China and Russia Work to get Pipeline Project on Track
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Two nations, China and Russia, have a long history of rivalry in Asia. Now, they're discussing what they call a strategic partnership.
Russia has something that China wants, oil, and that is high on the agenda as Russian President Vladimir Putin visits Beijing.
Here's NPR's Anthony Kuhn.
ANTHONY KUHN reporting:
Putin arrived here with an entourage that included his energy and resources ministers and the heads of Russia's state-owned oil and gas companies. That has fueled analysts' expectations of an energy deal.
Mue Lee(ph) is an economist at the State Information Center. He spoke at a café near his office.
Mr. MUE LEE (economist, Beijing State Information Center): (Speaking Foreign Language)
KUHN: (Translating) I think there could be a breakthrough on a Sino-Russian oil pipeline, he says. Russia has made the strategic decision to build a pipeline from Siberia to Russia's Far East. The talks this time may center on connecting the pipeline to northeast China's Daquing oil fields.
Both Japan and China want the pipeline built closer to them. When completed in 2008, the pipeline is projected to pump over half a million barrels of crude oil a day.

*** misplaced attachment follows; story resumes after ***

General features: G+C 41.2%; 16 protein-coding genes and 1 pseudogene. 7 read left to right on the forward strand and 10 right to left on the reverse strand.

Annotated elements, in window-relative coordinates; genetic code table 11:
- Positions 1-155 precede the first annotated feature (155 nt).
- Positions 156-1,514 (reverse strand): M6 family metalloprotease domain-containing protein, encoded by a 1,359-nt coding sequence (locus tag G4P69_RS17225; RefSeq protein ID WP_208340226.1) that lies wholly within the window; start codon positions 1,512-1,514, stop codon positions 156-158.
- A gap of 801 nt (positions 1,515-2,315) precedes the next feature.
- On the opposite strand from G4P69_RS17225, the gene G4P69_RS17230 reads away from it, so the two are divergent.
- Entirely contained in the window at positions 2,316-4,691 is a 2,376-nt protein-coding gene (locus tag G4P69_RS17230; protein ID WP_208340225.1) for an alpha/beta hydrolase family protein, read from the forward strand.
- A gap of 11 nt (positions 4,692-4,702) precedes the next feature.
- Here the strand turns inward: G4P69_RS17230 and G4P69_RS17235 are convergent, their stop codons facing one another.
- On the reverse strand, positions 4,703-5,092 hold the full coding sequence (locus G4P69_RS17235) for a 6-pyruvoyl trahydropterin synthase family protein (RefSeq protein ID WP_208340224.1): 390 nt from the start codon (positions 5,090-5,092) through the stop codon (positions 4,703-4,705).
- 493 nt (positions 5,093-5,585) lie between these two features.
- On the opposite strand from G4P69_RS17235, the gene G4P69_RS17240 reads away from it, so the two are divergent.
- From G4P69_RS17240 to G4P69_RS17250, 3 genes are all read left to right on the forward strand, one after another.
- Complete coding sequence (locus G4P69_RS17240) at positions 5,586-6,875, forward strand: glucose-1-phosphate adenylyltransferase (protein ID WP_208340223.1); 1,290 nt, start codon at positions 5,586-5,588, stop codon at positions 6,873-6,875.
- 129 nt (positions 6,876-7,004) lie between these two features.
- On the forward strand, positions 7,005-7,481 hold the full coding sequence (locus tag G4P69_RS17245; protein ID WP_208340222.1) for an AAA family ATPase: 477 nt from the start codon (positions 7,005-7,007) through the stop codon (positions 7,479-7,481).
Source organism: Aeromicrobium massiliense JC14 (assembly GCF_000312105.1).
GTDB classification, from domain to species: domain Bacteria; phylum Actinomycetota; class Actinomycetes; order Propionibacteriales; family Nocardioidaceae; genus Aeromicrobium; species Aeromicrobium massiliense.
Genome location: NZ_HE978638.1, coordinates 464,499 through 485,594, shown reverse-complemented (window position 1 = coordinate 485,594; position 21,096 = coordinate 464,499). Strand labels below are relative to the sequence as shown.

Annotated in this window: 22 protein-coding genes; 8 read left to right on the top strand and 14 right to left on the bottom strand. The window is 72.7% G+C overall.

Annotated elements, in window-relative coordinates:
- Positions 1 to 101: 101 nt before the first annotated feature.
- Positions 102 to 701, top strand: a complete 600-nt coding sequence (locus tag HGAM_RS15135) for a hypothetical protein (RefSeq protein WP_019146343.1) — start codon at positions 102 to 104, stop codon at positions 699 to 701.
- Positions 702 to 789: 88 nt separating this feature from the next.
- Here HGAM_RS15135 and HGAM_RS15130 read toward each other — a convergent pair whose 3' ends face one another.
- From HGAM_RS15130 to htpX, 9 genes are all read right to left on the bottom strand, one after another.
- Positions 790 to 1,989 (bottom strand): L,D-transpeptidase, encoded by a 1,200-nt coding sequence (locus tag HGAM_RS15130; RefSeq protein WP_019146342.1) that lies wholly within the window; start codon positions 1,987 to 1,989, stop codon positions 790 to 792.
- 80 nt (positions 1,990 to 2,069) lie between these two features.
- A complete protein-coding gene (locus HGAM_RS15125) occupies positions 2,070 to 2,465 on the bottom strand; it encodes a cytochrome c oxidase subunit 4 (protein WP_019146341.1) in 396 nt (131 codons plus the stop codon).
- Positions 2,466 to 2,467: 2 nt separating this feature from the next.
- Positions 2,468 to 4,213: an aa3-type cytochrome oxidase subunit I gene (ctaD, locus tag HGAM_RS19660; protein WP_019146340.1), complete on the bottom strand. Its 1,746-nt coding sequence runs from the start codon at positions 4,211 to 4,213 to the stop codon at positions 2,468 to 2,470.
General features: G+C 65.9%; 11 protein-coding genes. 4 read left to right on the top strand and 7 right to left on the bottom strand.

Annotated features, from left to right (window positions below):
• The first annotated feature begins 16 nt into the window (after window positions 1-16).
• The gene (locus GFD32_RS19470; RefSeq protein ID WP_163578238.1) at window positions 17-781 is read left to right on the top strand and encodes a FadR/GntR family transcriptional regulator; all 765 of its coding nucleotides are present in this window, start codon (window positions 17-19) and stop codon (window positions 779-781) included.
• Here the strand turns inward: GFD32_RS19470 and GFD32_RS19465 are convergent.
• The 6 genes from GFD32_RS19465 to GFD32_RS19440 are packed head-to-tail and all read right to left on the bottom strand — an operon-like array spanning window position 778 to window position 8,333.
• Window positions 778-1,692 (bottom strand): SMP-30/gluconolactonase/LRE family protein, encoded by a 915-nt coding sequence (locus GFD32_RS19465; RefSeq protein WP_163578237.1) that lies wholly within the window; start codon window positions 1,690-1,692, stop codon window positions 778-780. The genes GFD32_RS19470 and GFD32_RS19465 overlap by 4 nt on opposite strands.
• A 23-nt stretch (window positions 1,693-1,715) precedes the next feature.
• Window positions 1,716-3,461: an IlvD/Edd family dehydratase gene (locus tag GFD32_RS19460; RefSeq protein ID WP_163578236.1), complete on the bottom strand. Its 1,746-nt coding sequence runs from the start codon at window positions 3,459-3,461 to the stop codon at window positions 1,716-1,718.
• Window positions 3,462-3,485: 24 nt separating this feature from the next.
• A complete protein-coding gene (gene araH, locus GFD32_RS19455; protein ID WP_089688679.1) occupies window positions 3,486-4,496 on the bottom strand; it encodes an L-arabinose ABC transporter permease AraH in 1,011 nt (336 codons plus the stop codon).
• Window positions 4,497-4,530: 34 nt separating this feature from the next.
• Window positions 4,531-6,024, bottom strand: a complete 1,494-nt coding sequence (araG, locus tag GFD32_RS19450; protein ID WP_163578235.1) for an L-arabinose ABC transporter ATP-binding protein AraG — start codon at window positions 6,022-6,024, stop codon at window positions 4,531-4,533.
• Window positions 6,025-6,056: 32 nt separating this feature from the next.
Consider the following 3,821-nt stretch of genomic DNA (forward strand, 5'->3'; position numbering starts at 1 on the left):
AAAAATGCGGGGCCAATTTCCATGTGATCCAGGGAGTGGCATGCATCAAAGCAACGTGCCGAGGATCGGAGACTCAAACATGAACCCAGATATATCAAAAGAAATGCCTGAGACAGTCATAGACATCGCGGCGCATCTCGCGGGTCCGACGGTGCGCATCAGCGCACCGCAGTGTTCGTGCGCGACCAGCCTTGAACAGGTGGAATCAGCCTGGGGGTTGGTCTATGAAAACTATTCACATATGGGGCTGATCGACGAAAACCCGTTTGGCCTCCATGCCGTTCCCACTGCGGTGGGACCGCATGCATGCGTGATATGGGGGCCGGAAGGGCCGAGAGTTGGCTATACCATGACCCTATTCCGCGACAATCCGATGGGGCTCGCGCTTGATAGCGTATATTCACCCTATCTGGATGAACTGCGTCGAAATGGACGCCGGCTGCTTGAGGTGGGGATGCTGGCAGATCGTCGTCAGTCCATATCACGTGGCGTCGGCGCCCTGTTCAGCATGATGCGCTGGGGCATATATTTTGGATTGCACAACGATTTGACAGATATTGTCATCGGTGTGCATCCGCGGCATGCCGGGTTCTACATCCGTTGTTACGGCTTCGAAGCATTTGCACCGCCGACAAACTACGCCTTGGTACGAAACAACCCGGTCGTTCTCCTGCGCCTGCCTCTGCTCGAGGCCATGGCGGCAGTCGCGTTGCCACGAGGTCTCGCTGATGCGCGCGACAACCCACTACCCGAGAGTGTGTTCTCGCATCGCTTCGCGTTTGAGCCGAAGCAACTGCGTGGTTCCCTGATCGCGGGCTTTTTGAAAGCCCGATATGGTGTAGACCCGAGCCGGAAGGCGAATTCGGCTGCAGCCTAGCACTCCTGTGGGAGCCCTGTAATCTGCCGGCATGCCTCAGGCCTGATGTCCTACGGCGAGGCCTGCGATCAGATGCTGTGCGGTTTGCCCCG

Although Russia is the world's second largest producer of oil and China is the second largest oil consumer, China imports a mere 5 percent of its oil from Russia. China produces most of its energy itself, but its frustrated at Russia's perceived stalling on signing a pipeline deal. Analysts say this is due to the two country's differing economic strategies.
Professor ROBERT BARYLSKI (Associate Professor of Government and International Relations, University of South Florida in Sarasota): Putin's main concern is that Russia must not simply be an exporter of raw materials.
KUHN: Professor Robert Barylski is an expert on Russia's defense and energy policies at the University of South Florida at Sarasota.
Professor BARYLSKI: Russia wants to have a long-term deal where China buys more than oil, and they're going to be working on getting China to commit to long-term purchases of Russian arms, Russian heavy machinery, and perhaps Russian participation in China's domestic nuclear development program.
KUHN: But in general, China has chosen to look elsewhere for capital technology and markets. China's overall trade with Russia last year was just $29 billion dollars, compared to $212 billion dollars in trade with the U.S.
Putin and his hosts are also expected to discuss the Iranian and North Korean nuclear issues. Beijing and Moscow both oppose the use of sanctions by the United Nations Security Council to get Tehran and Pyongyang to abandon their nuclear programs.
Barylski adds that U.S. talk of regime change in these nations doesn't go over well in Beijing or Moscow.
Mr. BARYLSKI: They don't like the fact that policy decisions have been made that they regard as destabilizing their neighborhood. That includes the support for these democratic revolutions in Russia's neighborhood, or NATO expansion, or saber-rattling about Iran and Korea.
KUHN: In an interview with Chinese state media on Saturday, Putin took a thinly veiled swipe at the U.S., suggesting that its efforts to forcibly export democracy and impose cultural standards and values, had led to regional conflicts.
Anthony Kuhn, NPR News, Beijing.
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